News Briefs, the Week of May 4, 2017


Two Pennsylvania Congressmen Introduce Legislation Supporting Nationwide Holocaust Education

U.S. Rep. Brendan F. Boyle, a Democrat representing Pennsylvania’s 13th Congressional District, and U.S. Rep. Brian Fitzpatrick, a Republican representing Pennsylvania’s 8th, were among four legislators introducing a resolution supporting Holocaust education across the United States.

The bipartisan resolution expresses “congressional support for states that require Holocaust awareness curricula, and hope that more states adopt legislation similar to that which has been enacted or introduced in a number of states, including Pennsylvania and Florida,” according to a news release from Boyle.

“Currently, eight states require public schools to develop curricula that include education on the atrocities of the Holocaust. The lawmakers believe that all states nationwide should follow this example and educate American children about the Holocaust, so that younger generations learn about the horrors of the Holocaust, the hatred that led to it, and how to avoid its repetition,” the release said.

U.S. Rep. Ileana Ros-Lehtinen, a Republican, and U.S. Rep. Ted Deutch, a Democrat, are the Florida representatives introducing the resolution with Boyle and Fitzpatrick.

Anti-Human Trafficking Bill Passes Pennsylvania Senate

Pennsylvania Senate Bill 554, which is designed to prevent human trafficking, unanimously passed the state Senate on April 25.

Sponsored by state Sen. Daylin Leach, a Democrat, the bill “makes a minor suspected of prostitution immune from prosecution, protects the minor from related penalties, and requires that law enforcement authorities treat the minor as a sexually exploited child.”

“There is no such thing as a child prostitute,” Leach said. “There are only victims and survivors of child rape.”

The bill now goes before the state House of Representatives. If the bill passes there, it goes to Gov. Tom Wolf for his approval.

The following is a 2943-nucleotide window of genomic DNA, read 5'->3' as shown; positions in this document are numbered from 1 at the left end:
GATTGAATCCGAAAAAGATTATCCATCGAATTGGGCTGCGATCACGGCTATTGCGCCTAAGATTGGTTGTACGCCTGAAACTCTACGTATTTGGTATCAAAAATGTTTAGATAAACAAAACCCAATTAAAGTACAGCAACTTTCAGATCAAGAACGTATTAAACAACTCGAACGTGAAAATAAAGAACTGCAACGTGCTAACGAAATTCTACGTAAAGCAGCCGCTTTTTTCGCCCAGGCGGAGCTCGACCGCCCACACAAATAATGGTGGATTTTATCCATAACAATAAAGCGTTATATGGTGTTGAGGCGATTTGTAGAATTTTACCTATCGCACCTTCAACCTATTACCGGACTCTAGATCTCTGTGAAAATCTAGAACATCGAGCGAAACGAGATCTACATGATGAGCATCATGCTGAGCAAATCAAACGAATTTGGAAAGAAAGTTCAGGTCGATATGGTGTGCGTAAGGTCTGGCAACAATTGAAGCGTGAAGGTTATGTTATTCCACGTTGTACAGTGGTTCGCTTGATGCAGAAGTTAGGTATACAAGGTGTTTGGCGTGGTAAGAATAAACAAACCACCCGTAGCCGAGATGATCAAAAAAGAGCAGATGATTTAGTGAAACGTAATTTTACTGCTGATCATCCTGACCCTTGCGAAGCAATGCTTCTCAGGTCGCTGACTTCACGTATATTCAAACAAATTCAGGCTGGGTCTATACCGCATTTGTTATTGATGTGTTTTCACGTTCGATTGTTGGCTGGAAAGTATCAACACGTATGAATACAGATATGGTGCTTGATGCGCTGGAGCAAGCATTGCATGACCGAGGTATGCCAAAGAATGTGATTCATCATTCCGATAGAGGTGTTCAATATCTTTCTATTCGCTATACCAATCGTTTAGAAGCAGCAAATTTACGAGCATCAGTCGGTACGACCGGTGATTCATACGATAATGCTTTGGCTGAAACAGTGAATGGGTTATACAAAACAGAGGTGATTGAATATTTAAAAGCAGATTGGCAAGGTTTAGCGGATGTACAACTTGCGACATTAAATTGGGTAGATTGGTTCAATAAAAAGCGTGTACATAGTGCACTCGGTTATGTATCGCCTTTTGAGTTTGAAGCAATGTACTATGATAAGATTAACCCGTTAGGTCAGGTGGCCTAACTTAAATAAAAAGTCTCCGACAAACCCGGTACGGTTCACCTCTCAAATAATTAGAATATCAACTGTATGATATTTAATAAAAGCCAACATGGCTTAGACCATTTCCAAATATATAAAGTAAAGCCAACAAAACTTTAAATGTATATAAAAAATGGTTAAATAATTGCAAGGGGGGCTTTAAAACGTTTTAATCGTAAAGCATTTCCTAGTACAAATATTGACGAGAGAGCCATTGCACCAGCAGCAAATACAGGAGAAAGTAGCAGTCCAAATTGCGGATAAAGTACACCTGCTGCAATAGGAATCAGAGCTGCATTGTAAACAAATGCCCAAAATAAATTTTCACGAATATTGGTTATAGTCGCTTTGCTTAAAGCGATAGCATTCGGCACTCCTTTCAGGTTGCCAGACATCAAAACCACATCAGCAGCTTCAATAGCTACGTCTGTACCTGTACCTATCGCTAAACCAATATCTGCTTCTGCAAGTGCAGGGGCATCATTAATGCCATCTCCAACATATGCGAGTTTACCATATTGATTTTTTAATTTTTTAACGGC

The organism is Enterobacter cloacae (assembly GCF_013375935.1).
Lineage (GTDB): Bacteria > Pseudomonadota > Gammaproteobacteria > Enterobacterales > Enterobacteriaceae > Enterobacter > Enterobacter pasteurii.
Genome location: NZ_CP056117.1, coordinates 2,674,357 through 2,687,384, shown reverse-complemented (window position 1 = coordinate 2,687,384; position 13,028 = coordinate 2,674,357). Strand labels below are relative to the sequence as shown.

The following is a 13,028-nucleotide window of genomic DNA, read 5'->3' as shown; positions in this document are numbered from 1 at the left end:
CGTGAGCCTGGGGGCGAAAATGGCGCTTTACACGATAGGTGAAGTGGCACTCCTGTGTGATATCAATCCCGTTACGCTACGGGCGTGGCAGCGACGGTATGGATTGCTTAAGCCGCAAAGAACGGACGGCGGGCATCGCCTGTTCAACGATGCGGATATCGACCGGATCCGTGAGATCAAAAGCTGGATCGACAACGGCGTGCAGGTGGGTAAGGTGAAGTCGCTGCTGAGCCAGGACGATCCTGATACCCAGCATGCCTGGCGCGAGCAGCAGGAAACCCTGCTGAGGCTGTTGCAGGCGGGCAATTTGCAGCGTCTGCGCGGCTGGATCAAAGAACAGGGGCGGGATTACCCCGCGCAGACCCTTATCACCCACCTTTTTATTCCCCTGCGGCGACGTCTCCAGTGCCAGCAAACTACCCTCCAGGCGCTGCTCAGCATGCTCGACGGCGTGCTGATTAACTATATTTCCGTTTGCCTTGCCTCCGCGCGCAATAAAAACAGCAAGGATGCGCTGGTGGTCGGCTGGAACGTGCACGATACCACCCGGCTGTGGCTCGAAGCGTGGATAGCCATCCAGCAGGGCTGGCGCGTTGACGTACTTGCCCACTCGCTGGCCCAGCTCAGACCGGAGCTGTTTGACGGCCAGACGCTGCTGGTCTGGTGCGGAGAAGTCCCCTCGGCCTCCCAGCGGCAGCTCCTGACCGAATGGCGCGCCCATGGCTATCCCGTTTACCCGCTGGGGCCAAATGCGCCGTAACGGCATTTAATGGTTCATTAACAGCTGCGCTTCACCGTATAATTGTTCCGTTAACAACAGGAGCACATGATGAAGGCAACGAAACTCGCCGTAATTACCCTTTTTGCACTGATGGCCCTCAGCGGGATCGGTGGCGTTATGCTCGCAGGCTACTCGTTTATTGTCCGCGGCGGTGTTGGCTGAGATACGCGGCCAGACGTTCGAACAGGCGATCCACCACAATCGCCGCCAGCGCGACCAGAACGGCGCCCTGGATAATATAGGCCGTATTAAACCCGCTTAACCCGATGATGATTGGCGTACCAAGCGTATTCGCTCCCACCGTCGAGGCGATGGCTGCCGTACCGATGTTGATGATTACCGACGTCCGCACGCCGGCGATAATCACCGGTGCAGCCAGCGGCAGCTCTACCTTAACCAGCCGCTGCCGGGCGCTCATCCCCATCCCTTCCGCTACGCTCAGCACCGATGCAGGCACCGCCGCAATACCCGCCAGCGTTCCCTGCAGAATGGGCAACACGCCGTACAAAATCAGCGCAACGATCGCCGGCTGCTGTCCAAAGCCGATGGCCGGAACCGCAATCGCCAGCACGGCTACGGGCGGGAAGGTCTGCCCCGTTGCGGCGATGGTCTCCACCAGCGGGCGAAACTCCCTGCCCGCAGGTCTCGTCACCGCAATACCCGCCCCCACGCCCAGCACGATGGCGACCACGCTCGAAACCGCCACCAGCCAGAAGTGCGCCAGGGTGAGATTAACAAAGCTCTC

Jefferson Health, National Jewish Health Announce Creation of Respiratory Institute

Jefferson Health and National Jewish Health of Denver announced April 27 an agreement to create the Jane and Leonard Korman Respiratory Institute in Philadelphia.

The institute, which will be financially supported by the Jane and Leonard Korman Family Foundation, is likely to open this summer, with other facilities expected across Jefferson’s regional locations.

The collaboration between Jefferson Health and National Jewish Health “will define best practices for treatment and research of pulmonary and related diseases including COPD, asthma, interstitial lung disease, sarcoidosis and infectious respiratory diseases,” according to a news release.

The institute will be integrated with a respiratory institute that National Jewish Health and Mount Sinai Health System in New York established in 2014, the release said.

Mayor Jim Kenney Honored by HIAS Pennsylvania

HIAS Pennsylvania honored Philadelphia Mayor Jim Kenney on April 19 for his support of immigrant and refugee committees.

Kenney was honored at HIAS Pennsylvania’s annual Golden Door Awards. The organization noted that Kenney named Phila-delphia a “Fourth Amendment City” and has said he would keep the city’s residents protected against unwarranted searches and seizures.

HIAS Pennsylvania also recognized Sandra Wolf and Jazmin Sosa. Wolf is executive director of Drexel Medicine’s Women’s Care Center and has provided care for women seeking asylum in Philadelphia. Sosa is an immigration specialist at Sachs Law Group, LLC.


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